Today, Phidar Advisory released its Dubai residential research note for the end of Q2 2016. The report shows that residential prices dropped in the first half of the year and projects further declines.
“Some claim this is a supply story, but supply has expanded slowly over the past thirty months,” said Jesse Downs, Managing Director of Phidar Advisory. “The current declines reflect soft demand,” she added.
In Q2 2016, apartment lease rates declined 2.2%, while sale prices declined 3.7%, pushing gross yields up to 7.9%, a three-month gain of 12 basis points, according to Phidar House Price Index: Dubai 9/5. Lease rates for Single Family Homes (SFH), also referred to as villas, decreased 3.6% and sale prices declined 1.1%, which pushed yields down to 4.7%, a loss of 12 basis point in the first half of the current quarter.
“The compression of villa yields is unsustainable and should slowly reverse in the coming year” said Ms. Downs. “Sale prices and rent declines for both villas and apartments will likely continue for the next 12 months, possibly up to 18 months,” she added.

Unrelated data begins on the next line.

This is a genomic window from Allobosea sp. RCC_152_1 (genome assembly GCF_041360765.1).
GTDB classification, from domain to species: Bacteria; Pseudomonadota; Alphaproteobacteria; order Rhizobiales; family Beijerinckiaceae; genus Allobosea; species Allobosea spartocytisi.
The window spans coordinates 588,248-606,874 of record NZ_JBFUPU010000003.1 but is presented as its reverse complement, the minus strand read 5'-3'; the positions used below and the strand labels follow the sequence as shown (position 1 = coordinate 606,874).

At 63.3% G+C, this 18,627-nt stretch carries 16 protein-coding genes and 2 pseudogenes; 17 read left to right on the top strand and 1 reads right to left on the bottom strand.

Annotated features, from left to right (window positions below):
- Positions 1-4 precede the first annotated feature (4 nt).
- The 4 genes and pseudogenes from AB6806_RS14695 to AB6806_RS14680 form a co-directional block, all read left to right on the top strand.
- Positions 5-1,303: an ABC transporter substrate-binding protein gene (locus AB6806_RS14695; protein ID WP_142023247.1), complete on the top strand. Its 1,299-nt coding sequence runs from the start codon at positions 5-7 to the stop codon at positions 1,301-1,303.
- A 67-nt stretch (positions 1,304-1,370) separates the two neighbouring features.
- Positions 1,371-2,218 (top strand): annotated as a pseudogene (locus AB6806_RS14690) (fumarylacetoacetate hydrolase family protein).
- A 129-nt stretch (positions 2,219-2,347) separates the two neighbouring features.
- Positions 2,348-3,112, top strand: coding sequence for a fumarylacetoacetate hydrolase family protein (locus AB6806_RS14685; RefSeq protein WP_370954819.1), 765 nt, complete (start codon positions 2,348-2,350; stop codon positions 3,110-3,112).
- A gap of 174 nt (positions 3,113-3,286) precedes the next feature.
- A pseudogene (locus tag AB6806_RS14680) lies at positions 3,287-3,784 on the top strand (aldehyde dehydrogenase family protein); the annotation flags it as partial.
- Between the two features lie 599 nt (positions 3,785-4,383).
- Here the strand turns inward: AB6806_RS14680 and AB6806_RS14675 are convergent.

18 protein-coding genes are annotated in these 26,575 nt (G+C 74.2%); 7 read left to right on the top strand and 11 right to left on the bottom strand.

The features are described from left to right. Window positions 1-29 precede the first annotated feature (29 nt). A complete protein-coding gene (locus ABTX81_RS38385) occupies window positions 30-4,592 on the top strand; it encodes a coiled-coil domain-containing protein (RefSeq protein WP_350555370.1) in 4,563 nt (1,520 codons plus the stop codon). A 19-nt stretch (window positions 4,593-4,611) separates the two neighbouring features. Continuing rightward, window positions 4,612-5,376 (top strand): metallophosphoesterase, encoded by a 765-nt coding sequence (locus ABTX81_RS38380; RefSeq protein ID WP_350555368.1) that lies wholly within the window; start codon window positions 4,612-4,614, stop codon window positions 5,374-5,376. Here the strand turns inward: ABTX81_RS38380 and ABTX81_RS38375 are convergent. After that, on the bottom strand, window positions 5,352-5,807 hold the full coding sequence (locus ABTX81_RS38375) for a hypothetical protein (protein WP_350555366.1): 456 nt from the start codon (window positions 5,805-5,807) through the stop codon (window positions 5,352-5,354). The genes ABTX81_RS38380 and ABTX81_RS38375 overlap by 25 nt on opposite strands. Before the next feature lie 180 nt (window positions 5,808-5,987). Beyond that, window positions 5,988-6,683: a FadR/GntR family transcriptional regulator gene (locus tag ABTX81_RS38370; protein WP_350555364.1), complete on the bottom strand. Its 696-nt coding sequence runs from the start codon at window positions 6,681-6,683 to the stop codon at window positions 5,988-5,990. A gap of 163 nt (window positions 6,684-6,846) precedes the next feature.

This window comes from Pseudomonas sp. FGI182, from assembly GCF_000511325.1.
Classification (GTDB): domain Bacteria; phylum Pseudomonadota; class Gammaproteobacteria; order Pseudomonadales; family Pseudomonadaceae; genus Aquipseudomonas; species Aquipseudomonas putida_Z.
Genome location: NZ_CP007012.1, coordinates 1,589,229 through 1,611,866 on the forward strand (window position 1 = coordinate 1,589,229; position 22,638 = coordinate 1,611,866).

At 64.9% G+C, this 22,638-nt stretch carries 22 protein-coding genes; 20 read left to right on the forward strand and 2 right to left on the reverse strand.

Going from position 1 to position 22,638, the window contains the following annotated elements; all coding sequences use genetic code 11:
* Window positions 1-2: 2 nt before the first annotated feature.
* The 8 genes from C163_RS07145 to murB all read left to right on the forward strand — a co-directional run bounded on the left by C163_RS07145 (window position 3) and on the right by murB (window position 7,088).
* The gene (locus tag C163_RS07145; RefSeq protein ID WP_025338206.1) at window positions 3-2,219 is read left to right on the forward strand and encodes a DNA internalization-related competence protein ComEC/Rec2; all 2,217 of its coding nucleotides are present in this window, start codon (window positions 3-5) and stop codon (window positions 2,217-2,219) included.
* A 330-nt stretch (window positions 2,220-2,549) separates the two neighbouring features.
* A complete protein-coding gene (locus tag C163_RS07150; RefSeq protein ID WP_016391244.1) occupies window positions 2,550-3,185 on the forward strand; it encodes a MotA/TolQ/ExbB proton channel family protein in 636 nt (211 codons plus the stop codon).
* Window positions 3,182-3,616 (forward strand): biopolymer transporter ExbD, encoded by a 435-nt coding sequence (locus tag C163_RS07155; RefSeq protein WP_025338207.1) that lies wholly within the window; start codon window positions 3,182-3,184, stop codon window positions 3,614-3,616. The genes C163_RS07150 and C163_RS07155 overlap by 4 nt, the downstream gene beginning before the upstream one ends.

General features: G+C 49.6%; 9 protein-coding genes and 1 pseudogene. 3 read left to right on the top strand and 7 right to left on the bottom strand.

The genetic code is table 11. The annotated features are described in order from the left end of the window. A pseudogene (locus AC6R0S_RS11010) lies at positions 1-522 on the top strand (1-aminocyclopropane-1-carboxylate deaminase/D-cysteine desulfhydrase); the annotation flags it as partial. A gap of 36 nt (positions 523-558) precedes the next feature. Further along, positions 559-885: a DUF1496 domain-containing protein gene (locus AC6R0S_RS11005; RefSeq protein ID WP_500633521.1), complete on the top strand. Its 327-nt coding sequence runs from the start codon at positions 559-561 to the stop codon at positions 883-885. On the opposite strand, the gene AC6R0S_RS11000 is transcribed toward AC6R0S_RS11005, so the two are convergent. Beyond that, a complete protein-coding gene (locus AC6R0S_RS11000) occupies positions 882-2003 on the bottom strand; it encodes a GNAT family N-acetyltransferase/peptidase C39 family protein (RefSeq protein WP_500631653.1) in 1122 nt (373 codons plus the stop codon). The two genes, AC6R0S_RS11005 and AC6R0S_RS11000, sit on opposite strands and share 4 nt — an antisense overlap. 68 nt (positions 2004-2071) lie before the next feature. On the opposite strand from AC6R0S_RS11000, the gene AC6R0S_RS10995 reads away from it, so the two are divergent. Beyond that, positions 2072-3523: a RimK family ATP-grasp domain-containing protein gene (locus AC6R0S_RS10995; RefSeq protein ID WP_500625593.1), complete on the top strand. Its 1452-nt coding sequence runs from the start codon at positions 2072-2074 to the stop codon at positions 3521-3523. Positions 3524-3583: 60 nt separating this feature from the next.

In 2015, foreign nationals purchased over 80% of real estate investment in Dubai. From that portion, 82% was purchased from foreign nationals outside of the GCC, most of which are from countries with floating exchange rates.
In Q2, Phidar’s Dubai Real Estate Investment Demand Index REIDI remained flat, on the back of a strong, but stable, US Dollar. Since mid-2014 currency fluctuations created inflationary shocks for foreign buyers of Dubai real estate. Three currencies have a significant impact on Dubai property prices: Indian Rupee (INR), British Pound (GBP), and Pakistani Rupee (PKR). All three have strongly trended downward since 2008. (Phidar’s Dubai REIDI is not a measure of actual capital flows, but a real time indicator intended to assess the propensity for attracting capital inflows into Dubai real estate. It is a composite index of GDP and foreign currency z-scores for 22 countries, each country is weighted by an estimate of the total contribution to real estate investment demand.)
The United Kingdom’s referendum to leave the European Union, also called Brexit, on 23 June, caused the GBP to lose 11-12%. Since Brexit occurred in the last 10 days of Q2, the impact will be most noticeable in the Q3 REIDI results.
“The strong US dollar is one of the biggest barriers to a Dubai real estate recovery now. Unfortunately, a strong dollar also is usually associated with a low oil price, signifying a double hit to the market,” concluded Ms. Downs.